12 Ways to Maintain the Christmas Spirit AFTER Christmas (5)

Because I’m human, by June 2017, I’d forgotten to formally give in some systematic way. However, I’m happy to report that I was still service-minded…it was just more natural.

dreams_nashvilleMy goddaughter and I traveled to Nashville the second week in June. There, we hung out on Broad Street with a friend of mine who we’d visited. I’d noticed the homeless population almost immediately and the busyness of the area allowed me to take some candid shots. Well, one man wouldn’t let me take a photo, unless I gave him some money. How much was up to me. I paid $2.00 for a shot of his sign. This, however, isn’t it lol I must’ve deleted it. But this is representative of the types of signs we saw that day.

transient_8A couple days later, we rented a car and drove to Memphis to visit my cousin. Here, people party on the infamous Beale Street. The evening wore into morning and clubs began to close. People began to filter back into the street. This is when I met a guy in a wheelchair. He explained to me that it cost $7.00 to enter one of the Memphis shelters. He had one dollar, so I gave him six more. And just as I’ve written before, I didn’t worry about if he actually used the money for housing; that’s none of my business.

Later that morning, my cousin had a breakdown where she revealed her disappointment in our relationship. She’d been suppressing these feelings for a few years. From what I could tell, she wanted more of my money, time, and affection, seemingly in that order. A former part of me would have dug deep and matched her hurt feelings with my own. But I’ve lived long enough to know that doesn’t help. Instead, I hugged her and listened. Later that day, I maintained my own silence and thoughts. Don’t get me wrong. I was mad; however, I chose not to allow my anger to drown out her opinion. Furthermore, when we went to lunch, I also chose to pay for her meal as an act of kindness.

The lesson I learned for Christmas in June is that sometimes it’s good to just go with the flow and give when necessary or as you can. Additionally, I’ve learned to give without worry. Many times I’ve not wanted to give to the homeless because I might need that $2 or I don’t want to pay for someone’s food because I’ve already paid for the last five meals when we were together. But in a way, that’s the opposite of an abundant mindset. Giving this year has shown me that I always have enough. I have so much that I can give time, money and resources freely without stress. Isn’t that a wonderful thought?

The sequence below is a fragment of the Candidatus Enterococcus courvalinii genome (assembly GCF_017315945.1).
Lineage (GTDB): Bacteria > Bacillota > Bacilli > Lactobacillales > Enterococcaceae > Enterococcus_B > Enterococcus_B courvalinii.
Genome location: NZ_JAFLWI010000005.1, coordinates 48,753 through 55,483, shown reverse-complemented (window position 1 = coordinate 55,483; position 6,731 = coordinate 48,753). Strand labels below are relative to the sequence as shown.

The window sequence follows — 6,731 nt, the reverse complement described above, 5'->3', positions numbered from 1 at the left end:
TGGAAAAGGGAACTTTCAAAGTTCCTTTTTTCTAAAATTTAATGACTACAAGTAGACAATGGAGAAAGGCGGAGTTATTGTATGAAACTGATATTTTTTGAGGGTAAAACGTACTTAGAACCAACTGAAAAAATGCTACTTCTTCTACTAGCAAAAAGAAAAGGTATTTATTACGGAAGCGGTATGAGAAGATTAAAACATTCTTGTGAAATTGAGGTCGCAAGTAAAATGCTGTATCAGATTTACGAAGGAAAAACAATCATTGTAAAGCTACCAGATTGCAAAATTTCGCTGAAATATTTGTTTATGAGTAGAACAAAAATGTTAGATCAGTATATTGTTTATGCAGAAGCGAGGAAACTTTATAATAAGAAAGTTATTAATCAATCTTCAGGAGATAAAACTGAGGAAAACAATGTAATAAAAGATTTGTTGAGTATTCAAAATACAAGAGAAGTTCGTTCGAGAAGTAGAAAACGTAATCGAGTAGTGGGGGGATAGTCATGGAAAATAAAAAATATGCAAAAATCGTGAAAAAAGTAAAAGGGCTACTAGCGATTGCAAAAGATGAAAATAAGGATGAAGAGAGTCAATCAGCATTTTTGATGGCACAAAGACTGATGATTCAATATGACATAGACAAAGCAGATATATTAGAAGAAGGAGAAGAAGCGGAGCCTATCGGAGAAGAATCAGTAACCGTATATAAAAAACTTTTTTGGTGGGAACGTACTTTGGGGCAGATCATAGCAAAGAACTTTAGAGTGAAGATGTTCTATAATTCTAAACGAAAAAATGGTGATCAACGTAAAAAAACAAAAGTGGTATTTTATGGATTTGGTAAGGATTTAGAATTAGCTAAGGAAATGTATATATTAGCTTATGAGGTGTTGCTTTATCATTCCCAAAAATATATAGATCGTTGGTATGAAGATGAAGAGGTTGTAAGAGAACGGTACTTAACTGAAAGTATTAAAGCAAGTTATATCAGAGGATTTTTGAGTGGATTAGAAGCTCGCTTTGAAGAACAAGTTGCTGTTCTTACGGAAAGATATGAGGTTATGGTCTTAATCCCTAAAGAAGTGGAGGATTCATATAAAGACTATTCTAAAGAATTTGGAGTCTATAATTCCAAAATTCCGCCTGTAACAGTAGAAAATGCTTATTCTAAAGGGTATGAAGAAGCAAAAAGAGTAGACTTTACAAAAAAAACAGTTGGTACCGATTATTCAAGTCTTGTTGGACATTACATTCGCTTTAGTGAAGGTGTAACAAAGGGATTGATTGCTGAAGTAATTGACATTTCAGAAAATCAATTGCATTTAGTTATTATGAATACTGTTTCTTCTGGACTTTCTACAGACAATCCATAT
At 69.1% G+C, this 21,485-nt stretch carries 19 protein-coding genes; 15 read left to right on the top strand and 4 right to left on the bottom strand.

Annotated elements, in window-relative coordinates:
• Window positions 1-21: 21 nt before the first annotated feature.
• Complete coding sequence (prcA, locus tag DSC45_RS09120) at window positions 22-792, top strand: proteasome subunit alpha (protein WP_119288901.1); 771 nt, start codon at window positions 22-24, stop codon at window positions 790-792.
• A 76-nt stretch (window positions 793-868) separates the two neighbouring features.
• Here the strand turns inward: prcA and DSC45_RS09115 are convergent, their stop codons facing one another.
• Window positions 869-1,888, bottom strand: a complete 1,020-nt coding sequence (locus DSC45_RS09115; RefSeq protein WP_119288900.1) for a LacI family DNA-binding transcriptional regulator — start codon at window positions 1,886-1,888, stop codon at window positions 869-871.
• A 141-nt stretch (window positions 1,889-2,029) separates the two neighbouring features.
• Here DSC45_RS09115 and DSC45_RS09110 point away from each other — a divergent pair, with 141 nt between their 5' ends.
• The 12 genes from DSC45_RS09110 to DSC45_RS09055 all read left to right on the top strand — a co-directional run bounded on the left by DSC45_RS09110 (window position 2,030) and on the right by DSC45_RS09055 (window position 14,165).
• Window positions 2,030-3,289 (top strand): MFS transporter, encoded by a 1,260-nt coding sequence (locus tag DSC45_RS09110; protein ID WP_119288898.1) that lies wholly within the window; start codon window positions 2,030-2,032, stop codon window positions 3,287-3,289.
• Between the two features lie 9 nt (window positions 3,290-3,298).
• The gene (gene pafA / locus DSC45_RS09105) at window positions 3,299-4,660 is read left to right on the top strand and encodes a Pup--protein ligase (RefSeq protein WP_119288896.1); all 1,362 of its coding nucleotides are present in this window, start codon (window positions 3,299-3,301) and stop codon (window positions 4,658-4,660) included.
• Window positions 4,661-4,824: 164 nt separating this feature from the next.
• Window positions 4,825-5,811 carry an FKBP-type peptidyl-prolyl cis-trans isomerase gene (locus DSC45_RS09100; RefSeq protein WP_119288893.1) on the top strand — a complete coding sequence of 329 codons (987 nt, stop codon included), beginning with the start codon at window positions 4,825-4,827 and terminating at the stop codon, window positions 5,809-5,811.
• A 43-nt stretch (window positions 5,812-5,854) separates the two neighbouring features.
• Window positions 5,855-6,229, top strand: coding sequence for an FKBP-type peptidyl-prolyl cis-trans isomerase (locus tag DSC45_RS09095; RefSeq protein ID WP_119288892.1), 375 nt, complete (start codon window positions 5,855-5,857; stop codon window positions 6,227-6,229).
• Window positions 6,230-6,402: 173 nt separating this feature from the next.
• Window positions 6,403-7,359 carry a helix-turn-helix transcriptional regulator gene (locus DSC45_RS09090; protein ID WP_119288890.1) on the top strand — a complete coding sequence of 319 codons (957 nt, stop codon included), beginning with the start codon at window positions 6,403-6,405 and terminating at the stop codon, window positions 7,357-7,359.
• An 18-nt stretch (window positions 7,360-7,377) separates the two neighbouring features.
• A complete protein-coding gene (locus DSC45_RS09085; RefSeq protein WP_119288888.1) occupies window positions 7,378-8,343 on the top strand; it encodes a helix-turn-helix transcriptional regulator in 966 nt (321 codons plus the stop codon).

28 thoughts on “12 Ways to Maintain the Christmas Spirit AFTER Christmas (5)

  1. Thanks for sharing this…those are some interesting insights into human relationships and giving, along with forgiving. There’s something about Christmas that seems to bring dysfunctional relationships and old hurts into the forefront, but I think you’ve chosen to deal with them very well.

    Liked by 1 person

  2. Why would she want your money? Doesn’t she work? You are a wife, mother, business woman, educator, writer and how many other titles do you wear? You are better than me. You need to put this in a self-help book for women like me because I would have been offended.

    Liked by 1 person

  3. I just can’t with your cousin. LOL!!!! Apparently you can’t either.
    Don’t get me wrong, I like being appreciated but I can’t deal with needy people.
    I’m not talking about people who have legit needs, I mean emotional vampires.
    I simply CANNOT!
    How you doing Doc? LOL!!!

    Liked by 1 person

  4. I take chances giving dollars to the needy all the time, what they do with them is their business. With larger amounts, I like to be sure… instead of giving a person a hundred dollars for a past due electric bill or to buy groceries, I might pay the electric company directly, in their name or deliver a big box of non-perishables to their porch. I admire your poise in the situation with your cousin, although her wanting more of your money (in addition to time and affection) struck me as odd. I have noticed that giving a friend or family member money when they wheedle it out of you just sends them right back to your door when they’re running short. They never pay it back. And even if you’ve helped them twenty times, they’ll turn on you the first time you say NO. Might as well just put your foot down early and take the heat for it. 🙂